TROPICS-1 | Astra Rocket 3.3

Lift Off Time
(Subject to change)
June 12, 2022 – 17:43 UTC | 13:43 EST
Mission Name
TROPICS-1, NASA’s first TROPICS mission
Launch Provider
(What rocket company is launching it?)
(Who’s paying for this?)
Rocket 3.3 – LV0010
Launch Location
Space Launch Complex 46 (SLC-46), Cape Canaveral Space Force Station, Florida, USA
Payload mass
10.68 kg (2x 5.34 kg) – 23.6 lb (2x 11.8 lb)
Where is the payload going?
To a 550 km low Earth orbit (LEO) at 29.75° inclination
Will they be attempting to recover the first stage?
No, this is not a capability of Astra
Where will the first stage land?
The first stage will crash into the Atlantic Ocean
Will they be attempting to recover the fairings?
No, this is not a capability of Astra
Are these fairings new?
How’s the weather looking?
The weather is currently 40% go at the start of the window, trending towards 10% at the end (as of June 12, 2022 at 12:00 UTC)
This will be the:
– 3rd launch for Astra in 2022
– 2nd launch for Astra from SLC-46
– 5th commercial launch for Astra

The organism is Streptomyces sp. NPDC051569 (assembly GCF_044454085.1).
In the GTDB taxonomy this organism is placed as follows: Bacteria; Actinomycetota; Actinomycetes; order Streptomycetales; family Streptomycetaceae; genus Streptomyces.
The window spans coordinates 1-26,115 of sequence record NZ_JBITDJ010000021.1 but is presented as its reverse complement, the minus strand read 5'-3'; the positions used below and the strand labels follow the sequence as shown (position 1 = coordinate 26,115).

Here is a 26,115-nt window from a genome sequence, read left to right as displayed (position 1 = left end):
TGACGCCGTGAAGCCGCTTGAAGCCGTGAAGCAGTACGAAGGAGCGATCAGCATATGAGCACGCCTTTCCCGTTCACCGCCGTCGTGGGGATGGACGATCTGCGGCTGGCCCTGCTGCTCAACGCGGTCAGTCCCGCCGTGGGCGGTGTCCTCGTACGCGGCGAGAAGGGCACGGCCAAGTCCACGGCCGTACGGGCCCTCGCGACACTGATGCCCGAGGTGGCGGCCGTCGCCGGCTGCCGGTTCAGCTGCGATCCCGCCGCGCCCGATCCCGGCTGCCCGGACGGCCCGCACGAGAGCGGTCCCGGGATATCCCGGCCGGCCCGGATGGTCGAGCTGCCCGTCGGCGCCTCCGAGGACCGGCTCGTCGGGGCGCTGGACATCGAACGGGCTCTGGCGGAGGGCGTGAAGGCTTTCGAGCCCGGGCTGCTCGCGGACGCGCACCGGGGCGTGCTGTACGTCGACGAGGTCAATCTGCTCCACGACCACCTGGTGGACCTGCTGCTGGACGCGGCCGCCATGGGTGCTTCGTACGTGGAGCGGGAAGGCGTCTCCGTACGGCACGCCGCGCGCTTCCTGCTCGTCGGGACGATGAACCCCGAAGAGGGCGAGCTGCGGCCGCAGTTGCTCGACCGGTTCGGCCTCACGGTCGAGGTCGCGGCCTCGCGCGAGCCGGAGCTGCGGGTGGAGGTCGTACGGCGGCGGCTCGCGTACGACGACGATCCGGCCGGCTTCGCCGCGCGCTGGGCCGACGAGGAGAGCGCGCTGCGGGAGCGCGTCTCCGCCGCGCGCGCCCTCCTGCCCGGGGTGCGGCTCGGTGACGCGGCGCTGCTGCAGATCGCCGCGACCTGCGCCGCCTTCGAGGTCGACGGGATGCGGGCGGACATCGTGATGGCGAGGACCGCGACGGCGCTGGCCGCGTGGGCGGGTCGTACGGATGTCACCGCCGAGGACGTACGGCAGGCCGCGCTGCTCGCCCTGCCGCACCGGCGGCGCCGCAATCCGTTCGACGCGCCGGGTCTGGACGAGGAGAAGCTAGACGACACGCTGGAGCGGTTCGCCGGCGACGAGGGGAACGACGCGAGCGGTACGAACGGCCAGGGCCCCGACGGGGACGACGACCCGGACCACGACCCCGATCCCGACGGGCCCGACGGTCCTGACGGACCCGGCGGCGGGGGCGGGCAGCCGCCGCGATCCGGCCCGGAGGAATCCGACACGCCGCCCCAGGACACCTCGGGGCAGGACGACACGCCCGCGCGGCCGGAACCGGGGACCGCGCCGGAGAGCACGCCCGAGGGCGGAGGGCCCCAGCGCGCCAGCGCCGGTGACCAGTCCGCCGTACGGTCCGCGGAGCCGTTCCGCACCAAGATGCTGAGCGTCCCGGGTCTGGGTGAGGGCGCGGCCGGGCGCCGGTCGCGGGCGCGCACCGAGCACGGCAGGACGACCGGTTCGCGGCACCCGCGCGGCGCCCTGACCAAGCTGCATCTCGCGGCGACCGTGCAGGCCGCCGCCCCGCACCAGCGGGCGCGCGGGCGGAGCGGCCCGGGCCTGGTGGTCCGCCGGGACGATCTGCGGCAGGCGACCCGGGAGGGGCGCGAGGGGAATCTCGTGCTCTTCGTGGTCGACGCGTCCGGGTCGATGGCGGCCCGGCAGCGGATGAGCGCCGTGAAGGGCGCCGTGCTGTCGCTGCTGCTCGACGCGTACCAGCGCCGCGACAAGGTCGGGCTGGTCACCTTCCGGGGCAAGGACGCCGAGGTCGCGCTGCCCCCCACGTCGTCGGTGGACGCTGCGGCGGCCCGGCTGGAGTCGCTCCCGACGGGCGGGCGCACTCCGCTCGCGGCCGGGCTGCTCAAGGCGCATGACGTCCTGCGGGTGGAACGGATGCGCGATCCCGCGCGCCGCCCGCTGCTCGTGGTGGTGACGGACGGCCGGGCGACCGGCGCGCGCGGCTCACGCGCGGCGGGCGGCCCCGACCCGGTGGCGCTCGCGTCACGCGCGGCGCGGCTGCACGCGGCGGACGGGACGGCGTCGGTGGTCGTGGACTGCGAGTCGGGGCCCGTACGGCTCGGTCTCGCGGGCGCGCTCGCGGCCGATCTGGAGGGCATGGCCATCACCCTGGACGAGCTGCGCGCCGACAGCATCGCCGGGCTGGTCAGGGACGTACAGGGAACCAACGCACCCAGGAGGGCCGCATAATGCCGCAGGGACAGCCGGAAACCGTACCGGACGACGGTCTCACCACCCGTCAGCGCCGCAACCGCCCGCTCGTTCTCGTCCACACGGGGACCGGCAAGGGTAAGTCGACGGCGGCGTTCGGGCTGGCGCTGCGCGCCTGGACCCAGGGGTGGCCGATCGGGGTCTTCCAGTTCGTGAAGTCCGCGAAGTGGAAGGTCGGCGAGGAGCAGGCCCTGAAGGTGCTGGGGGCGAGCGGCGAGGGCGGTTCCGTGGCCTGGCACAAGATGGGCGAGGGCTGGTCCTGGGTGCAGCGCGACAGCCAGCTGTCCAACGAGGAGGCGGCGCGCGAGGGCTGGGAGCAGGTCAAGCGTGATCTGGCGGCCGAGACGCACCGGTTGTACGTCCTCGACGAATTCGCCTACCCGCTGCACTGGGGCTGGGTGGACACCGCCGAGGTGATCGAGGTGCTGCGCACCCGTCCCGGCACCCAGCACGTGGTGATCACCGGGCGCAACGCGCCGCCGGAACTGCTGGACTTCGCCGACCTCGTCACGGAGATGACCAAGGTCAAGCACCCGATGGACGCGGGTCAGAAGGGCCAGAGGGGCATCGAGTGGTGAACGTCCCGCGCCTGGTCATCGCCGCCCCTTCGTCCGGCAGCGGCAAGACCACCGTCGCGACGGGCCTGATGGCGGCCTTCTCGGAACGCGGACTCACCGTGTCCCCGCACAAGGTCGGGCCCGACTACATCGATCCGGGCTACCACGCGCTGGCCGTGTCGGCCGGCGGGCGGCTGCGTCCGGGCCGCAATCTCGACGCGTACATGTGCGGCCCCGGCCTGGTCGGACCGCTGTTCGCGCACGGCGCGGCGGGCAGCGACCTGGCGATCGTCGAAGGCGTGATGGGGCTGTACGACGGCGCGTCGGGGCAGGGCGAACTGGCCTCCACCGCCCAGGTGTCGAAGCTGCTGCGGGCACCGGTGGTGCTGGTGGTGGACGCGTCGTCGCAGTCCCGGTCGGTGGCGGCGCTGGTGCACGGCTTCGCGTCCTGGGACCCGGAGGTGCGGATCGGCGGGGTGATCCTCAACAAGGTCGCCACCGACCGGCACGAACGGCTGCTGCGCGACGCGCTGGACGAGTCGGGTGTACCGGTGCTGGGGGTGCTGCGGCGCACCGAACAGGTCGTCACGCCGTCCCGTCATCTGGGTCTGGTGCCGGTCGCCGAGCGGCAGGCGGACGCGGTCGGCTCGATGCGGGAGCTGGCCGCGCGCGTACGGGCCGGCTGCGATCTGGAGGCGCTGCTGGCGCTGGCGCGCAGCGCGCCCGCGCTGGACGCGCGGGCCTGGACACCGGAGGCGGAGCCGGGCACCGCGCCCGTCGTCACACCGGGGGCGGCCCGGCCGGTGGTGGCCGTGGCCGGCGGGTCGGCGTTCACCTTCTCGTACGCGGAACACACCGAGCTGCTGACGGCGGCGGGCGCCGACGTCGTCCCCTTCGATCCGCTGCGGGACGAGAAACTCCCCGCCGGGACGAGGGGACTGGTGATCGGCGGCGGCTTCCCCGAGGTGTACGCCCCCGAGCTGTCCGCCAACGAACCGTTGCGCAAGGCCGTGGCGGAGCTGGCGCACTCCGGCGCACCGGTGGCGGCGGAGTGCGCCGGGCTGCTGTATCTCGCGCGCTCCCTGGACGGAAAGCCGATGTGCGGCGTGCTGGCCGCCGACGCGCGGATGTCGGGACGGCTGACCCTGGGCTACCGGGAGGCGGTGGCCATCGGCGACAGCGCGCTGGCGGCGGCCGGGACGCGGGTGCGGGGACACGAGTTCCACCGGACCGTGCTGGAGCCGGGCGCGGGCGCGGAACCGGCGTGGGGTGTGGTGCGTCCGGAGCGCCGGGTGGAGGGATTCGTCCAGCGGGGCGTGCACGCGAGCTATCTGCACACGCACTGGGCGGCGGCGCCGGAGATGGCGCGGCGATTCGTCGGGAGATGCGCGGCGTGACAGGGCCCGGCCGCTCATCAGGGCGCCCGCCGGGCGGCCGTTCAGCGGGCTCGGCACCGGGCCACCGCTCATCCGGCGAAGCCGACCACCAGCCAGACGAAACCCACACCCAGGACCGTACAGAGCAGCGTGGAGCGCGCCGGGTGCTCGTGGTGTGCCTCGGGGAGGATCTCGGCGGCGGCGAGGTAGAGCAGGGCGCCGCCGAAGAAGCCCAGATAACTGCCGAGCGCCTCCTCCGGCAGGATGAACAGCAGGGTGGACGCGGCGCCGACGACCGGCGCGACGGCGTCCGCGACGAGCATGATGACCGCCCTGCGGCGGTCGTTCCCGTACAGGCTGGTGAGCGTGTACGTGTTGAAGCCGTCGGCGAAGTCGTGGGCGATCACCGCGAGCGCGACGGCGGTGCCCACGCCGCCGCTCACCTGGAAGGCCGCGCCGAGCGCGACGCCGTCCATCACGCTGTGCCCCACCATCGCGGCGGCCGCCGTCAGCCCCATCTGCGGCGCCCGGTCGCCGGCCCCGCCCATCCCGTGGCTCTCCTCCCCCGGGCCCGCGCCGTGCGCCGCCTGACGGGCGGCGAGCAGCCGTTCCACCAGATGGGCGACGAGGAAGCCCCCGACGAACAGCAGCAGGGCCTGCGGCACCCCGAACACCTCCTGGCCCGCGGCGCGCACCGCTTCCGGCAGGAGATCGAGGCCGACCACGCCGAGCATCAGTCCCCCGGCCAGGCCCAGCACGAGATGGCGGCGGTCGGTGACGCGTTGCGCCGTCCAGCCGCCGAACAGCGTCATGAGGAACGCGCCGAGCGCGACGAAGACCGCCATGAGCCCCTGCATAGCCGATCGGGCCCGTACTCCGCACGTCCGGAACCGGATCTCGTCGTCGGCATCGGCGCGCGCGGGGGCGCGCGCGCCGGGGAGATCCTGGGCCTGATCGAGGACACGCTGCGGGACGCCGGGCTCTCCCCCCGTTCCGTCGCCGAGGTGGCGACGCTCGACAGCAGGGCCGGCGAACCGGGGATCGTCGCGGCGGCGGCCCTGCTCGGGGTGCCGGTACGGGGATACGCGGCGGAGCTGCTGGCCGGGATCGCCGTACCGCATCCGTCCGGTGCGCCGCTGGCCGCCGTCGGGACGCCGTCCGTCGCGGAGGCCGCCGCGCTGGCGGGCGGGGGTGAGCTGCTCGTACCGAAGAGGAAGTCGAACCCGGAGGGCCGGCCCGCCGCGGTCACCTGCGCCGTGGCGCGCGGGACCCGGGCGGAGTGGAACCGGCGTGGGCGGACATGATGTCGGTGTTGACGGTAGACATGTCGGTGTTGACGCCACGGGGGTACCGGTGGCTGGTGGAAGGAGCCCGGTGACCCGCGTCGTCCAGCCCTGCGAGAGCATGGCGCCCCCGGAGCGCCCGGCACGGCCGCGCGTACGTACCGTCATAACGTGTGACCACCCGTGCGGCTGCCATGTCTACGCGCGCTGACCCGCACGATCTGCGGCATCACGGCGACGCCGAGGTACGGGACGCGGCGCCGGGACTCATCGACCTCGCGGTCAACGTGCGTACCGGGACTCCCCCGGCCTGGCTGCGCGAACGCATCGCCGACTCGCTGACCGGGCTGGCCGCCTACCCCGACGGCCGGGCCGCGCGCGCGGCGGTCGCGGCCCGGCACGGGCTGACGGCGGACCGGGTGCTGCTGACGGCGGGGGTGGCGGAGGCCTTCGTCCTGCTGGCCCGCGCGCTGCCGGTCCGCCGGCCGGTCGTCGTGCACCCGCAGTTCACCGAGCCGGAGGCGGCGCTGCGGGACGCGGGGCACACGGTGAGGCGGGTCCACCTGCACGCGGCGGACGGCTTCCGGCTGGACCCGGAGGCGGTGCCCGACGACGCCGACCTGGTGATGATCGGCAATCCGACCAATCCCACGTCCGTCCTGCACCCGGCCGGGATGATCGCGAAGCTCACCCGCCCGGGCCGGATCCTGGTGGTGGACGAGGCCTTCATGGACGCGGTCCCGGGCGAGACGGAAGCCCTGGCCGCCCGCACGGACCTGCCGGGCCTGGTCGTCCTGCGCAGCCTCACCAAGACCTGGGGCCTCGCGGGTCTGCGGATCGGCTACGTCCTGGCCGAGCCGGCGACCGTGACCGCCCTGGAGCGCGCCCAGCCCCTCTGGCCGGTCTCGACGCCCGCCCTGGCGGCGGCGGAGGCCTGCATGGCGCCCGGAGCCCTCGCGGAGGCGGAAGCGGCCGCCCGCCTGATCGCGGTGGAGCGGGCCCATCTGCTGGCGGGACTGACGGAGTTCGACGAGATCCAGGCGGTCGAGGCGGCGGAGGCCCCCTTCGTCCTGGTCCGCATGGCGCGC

– 7th launch of an Astra Rocket 3
– 64th orbital launch attempt of 2022
Where to watch
NASA Spaceflight’s official livestream

Live updates on Astra’s Twitter account

What Does All This Mean?

Astra is launching its next payload to space on its Rocket 3.3. TROPICS-1 will launch two TROPICS 3U CubeSats into a 550 km LEO for NASA. This launch will mark Astra’s second launch from the Space Coast at Space Launch Complex 46 (SLC-46) at the Cape Canaveral Space Force Station in Florida, USA after ELaNa 41 failed to reach orbit earlier this year.


The Time-Resolved Observations of Precipitation structure and storm Intensity with a Constellation of Smallsats (TROPICS) mission will gather microwave measurments of Earth’s troposphere to study its thermodynamics and the precipitation structure of storm systems. TROPICS satellites will be placed in three different planes over the tropics to observe storm systems at the mesoscale and synoptic scale for the entire life cycle of aforementioned storms.

This constellation will offer a combination of horizontal and temporal resolution for observing and measuring environmental and inner-core conditions of tropical cyclones nearly globaly. TROPICS will especially improve on the temporal resolution compared to already existing observing systems when it comes to studying high-impact meteorological events.

The TROPICS constellation will, once it’s finalized, consist of six identical 3U CubeSats that will launch on Astra’s TROPICS-1 through TROPICS-3 missions.